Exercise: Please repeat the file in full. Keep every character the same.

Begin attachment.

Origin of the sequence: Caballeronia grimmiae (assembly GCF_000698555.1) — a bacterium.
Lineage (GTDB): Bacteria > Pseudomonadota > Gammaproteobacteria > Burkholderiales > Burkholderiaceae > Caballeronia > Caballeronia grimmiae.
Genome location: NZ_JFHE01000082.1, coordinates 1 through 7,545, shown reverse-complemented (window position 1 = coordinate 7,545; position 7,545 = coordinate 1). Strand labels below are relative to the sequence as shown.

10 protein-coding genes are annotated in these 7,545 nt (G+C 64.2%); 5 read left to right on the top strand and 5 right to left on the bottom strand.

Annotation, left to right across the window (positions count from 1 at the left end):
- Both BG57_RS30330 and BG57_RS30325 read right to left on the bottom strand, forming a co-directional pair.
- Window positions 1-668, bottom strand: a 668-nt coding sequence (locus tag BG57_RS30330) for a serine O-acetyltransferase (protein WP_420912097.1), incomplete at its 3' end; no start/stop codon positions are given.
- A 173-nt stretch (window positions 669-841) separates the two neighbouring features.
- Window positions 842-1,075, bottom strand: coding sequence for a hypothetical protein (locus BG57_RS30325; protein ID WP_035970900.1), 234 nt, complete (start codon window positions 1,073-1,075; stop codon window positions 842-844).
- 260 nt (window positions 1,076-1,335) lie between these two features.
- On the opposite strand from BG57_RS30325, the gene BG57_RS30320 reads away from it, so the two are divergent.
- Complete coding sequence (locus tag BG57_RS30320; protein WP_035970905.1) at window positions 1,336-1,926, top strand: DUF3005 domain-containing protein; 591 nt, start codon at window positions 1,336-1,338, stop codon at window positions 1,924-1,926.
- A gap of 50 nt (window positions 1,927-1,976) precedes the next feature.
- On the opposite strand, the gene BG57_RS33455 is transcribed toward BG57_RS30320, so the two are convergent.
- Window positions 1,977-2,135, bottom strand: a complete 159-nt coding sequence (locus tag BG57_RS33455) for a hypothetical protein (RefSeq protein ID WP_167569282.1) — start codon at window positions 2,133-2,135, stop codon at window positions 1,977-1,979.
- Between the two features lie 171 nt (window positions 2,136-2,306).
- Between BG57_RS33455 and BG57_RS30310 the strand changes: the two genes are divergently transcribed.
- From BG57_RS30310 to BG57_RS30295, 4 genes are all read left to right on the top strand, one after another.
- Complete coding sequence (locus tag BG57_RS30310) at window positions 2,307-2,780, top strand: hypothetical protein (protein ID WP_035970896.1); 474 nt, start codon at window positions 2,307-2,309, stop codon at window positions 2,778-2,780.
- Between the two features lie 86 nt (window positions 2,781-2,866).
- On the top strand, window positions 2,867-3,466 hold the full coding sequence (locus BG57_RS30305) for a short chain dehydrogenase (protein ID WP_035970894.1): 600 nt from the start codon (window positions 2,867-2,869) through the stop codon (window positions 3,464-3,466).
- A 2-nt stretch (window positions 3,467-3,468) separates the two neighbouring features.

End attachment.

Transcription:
Origin of the sequence: Caballeronia grimmiae (assembly GCF_000698555.1) — a bacterium.
Lineage (GTDB): Bacteria > Pseudomonadota > Gammaproteobacteria > Burkholderiales > Burkholderiaceae > Caballeronia > Caballeronia grimmiae.
Genome location: NZ_JFHE01000082.1, coordinates 1 through 7,545, shown reverse-complemented (window position 1 = coordinate 7,545; position 7,545 = coordinate 1). Strand labels below are relative to the sequence as shown.

10 protein-coding genes are annotated in these 7,545 nt (G+C 64.2%); 5 read left to right on the top strand and 5 right to left on the bottom strand.

Annotation, left to right across the window (positions count from 1 at the left end):
- Both BG57_RS30330 and BG57_RS30325 read right to left on the bottom strand, forming a co-directional pair.
- Window positions 1-668, bottom strand: a 668-nt coding sequence (locus tag BG57_RS30330) for a serine O-acetyltransferase (protein WP_420912097.1), incomplete at its 3' end; no start/stop codon positions are given.
- A 173-nt stretch (window positions 669-841) separates the two neighbouring features.
- Window positions 842-1,075, bottom strand: coding sequence for a hypothetical protein (locus BG57_RS30325; protein ID WP_035970900.1), 234 nt, complete (start codon window positions 1,073-1,075; stop codon window positions 842-844).
- 260 nt (window positions 1,076-1,335) lie between these two features.
- On the opposite strand from BG57_RS30325, the gene BG57_RS30320 reads away from it, so the two are divergent.
- Complete coding sequence (locus tag BG57_RS30320; protein WP_035970905.1) at window positions 1,336-1,926, top strand: DUF3005 domain-containing protein; 591 nt, start codon at window positions 1,336-1,338, stop codon at window positions 1,924-1,926.
- A gap of 50 nt (window positions 1,927-1,976) precedes the next feature.
- On the opposite strand, the gene BG57_RS33455 is transcribed toward BG57_RS30320, so the two are convergent.
- Window positions 1,977-2,135, bottom strand: a complete 159-nt coding sequence (locus tag BG57_RS33455) for a hypothetical protein (RefSeq protein ID WP_167569282.1) — start codon at window positions 2,133-2,135, stop codon at window positions 1,977-1,979.
- Between the two features lie 171 nt (window positions 2,136-2,306).
- Between BG57_RS33455 and BG57_RS30310 the strand changes: the two genes are divergently transcribed.
- From BG57_RS30310 to BG57_RS30295, 4 genes are all read left to right on the top strand, one after another.
- Complete coding sequence (locus tag BG57_RS30310) at window positions 2,307-2,780, top strand: hypothetical protein (protein ID WP_035970896.1); 474 nt, start codon at window positions 2,307-2,309, stop codon at window positions 2,778-2,780.
- Between the two features lie 86 nt (window positions 2,781-2,866).
- On the top strand, window positions 2,867-3,466 hold the full coding sequence (locus BG57_RS30305) for a short chain dehydrogenase (protein ID WP_035970894.1): 600 nt from the start codon (window positions 2,867-2,869) through the stop codon (window positions 3,464-3,466).
- A 2-nt stretch (window positions 3,467-3,468) separates the two neighbouring features.